Mom is also the inspiration for the mother, Maria in my Isabel Long Mystery Series. I give that character a lot of my mother’s interests and personality. She’s nosy and helpful solving crimes. My mother liked that.

On Friday, my son Zack and I paid a pre-birthday visit to Mom. She now needs special care and help, certainly understandable given her age and health. She was happy to see us, as we were happy to spend time with her. When we both sang “Happy Birthday,” she joined us. She still has her sense of humor. When she heard somebody say “Hey!” she responded with “Hay is for horses!”

There’s so much more I could write about my mother, but this post gives you an idea.

Happy 99th birthday, Algerina. Thank you for being my mother.

ABOUT THE PHOTO ABOVE: That’s a formal photo of her taken a number of years ago.

Cooking, Thanksgiving

My Mother’s Trunk Turkey

Driving with six kids 2½  hours through the woods to grandmother’s house for Thanksgiving got old. That’s when we were living in Worthington, a hilltown in Western Massachusetts. So we informed our extended family we were staying put but they were welcome to join us.

My parents took us up on our offer. They didn’t mind making the drive. But, alas, my mother didn’t trust that I could cook a proper turkey. So she volunteered to bring the turkey. I could make the rest of the meal. I wasn’t insulted.

My mother was indeed an excellent cook of anything that had feathers while it was still alive. And besides she wanted to contribute something to the meal. So I said yes even though the smell of roasting turkey is such a savory thing.

The first time, however, the kids and I were surprised when my father opened the trunk of their car and carried an aluminum pan of cut up turkey to the house. What no beautiful bird on the table?  Not this year.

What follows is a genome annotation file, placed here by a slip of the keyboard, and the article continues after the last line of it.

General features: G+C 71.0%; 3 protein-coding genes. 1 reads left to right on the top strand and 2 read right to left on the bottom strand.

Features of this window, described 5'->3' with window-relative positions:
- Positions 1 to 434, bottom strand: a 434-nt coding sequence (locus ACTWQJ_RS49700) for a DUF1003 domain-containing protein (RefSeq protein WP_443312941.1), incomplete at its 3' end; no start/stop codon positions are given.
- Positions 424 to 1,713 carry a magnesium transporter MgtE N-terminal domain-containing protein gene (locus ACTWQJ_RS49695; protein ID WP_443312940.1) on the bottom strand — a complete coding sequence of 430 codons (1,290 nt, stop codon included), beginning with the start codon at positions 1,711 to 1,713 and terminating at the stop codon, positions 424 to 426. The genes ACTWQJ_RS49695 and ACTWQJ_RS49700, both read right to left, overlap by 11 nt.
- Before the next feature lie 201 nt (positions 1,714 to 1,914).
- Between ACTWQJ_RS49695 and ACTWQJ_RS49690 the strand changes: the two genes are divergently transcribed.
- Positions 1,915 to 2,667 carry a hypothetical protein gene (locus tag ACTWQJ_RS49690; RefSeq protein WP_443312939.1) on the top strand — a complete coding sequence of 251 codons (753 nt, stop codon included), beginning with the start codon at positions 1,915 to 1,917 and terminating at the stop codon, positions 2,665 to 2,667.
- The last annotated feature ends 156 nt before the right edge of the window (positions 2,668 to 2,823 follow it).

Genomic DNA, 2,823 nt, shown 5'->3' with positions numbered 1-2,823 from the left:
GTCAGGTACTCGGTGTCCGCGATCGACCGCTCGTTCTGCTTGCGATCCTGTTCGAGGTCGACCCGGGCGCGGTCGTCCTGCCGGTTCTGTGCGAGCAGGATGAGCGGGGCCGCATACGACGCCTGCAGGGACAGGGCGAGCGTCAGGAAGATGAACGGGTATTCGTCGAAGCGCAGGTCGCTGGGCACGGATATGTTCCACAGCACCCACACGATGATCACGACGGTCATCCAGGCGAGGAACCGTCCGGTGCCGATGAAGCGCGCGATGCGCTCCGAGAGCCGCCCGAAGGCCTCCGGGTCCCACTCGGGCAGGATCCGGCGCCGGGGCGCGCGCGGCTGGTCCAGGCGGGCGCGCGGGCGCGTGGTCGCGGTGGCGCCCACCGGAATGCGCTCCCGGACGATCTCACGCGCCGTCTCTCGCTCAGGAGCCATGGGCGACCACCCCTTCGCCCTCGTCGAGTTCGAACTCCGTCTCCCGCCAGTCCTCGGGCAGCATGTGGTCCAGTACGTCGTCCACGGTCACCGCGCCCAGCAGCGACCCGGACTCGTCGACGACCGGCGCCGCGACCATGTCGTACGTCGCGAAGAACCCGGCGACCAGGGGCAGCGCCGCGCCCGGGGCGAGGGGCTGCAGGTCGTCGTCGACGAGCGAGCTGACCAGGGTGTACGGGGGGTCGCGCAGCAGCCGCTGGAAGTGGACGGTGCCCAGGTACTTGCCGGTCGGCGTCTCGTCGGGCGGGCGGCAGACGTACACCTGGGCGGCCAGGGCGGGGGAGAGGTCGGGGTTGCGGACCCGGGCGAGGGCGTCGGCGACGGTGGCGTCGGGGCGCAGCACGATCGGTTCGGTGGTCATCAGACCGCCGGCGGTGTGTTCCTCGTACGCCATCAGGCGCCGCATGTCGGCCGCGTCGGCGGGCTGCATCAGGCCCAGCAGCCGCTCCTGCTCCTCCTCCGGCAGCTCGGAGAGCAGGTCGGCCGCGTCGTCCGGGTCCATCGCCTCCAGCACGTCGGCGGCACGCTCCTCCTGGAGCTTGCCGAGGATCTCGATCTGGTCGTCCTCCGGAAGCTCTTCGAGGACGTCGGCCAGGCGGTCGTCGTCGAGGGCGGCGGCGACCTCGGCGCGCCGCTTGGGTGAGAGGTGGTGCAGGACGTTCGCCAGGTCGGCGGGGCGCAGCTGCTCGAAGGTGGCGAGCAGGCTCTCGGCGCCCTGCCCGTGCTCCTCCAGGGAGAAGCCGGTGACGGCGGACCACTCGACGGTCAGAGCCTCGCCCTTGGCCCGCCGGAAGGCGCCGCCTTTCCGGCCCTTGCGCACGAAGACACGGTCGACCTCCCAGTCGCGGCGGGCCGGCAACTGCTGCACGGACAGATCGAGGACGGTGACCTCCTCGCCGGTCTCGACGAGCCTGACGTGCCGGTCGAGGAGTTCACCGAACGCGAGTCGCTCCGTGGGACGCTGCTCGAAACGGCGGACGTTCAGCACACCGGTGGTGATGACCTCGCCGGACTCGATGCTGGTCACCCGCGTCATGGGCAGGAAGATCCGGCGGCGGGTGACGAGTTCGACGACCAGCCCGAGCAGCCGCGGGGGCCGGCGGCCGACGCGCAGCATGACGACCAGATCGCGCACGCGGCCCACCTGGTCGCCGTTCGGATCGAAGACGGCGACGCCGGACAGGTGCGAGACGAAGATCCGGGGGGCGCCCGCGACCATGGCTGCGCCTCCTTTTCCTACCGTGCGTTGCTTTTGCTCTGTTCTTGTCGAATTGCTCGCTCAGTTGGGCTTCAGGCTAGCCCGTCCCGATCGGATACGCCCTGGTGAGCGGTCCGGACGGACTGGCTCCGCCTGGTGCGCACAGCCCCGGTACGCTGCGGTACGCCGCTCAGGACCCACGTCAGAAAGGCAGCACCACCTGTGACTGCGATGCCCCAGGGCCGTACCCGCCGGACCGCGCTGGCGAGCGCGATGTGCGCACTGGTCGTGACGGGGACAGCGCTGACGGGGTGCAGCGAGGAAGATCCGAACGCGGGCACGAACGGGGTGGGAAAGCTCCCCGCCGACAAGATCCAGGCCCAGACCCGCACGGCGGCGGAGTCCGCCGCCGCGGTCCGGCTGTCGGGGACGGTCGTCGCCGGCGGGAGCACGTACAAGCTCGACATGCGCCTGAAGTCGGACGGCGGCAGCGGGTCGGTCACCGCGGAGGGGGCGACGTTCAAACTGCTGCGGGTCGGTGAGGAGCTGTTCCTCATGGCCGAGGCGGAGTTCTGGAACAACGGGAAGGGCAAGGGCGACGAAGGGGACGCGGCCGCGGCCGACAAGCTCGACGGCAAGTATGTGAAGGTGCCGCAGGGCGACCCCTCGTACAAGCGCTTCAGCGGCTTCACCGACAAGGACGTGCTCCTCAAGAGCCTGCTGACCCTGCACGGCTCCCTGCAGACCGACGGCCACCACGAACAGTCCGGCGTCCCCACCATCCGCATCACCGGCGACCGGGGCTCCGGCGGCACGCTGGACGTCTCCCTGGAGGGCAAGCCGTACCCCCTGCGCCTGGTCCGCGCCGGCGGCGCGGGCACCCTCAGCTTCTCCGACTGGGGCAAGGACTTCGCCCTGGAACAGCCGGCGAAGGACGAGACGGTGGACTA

One of the kids – I don’t remember which one – was the one who called it Grandma’s Trunk Turkey.

Of course, not to her face.

But the name stuck.

I should say my mother was a school cafeteria lady in those days. Serving food cut up in aluminum pans was part of the job.

Her trunk turkey, however, was delicious.

So it was Grandma’s Trunk Turkey for Thanksgiving or Christmas dinner if my parents came.

That changed when we moved to Taos, New Mexico. Sometimes I had co-workers over for the traditional dinner — by then I had learned to roast a turkey, even using brine one year — and other times we ate at friends’ or in a restaurant. We came east a couple of times.

Now that we are back living in Western Massachusetts, we will be hosting the Thanksgiving meal at our home. It will be a full house with family. Monday we picked up the turkey, which came from a local farm. It was a lot bigger than the 20 pounds I ordered by four pounds so there will be plenty of leftovers. Everyone is pitching in with side dishes — our granddaughter Ella is making biscuits — pies, and wine. 

I’ve done my research on the best way to cook this turkey. I now have a great pan and a high-tech thermometer. But part of me secretly wants me to put the cooked bird in the trunk of my car and take if for a spin before dinner. But only my mother could get away with that.

And Happy Thanksgiving to those who celebrate the holiday!

BOOKS: Hey, while I’ve got your attention …. THE SACRED DOG: This novel is not part of my Isabel Long Mystery Series although the setting is similar. Basically, there’s bad blood between two men. The title comes from the name of a bar one of them owns. I will be telling you a whole lot more about it from now until its launch date Dec. 27 and beyond. Here’s the link to learn more: https://mybook.to/thesacreddog 

FOLLOWING THE LEAD: Here’s the link for no. 6 in the Isabel Long Mystery Series: https://mybook.to/followingthelead

PHOTO: That’s the bird I will be roasting.


Good-bye Two

Two is the name of the cat who lived with us for 12 years, and sadly, our time together ended Christmas Day. She was too ill and weak, and so we chose to do the humane thing. Yes, we are so sad. Let me tell you about our cat, and you will understand why.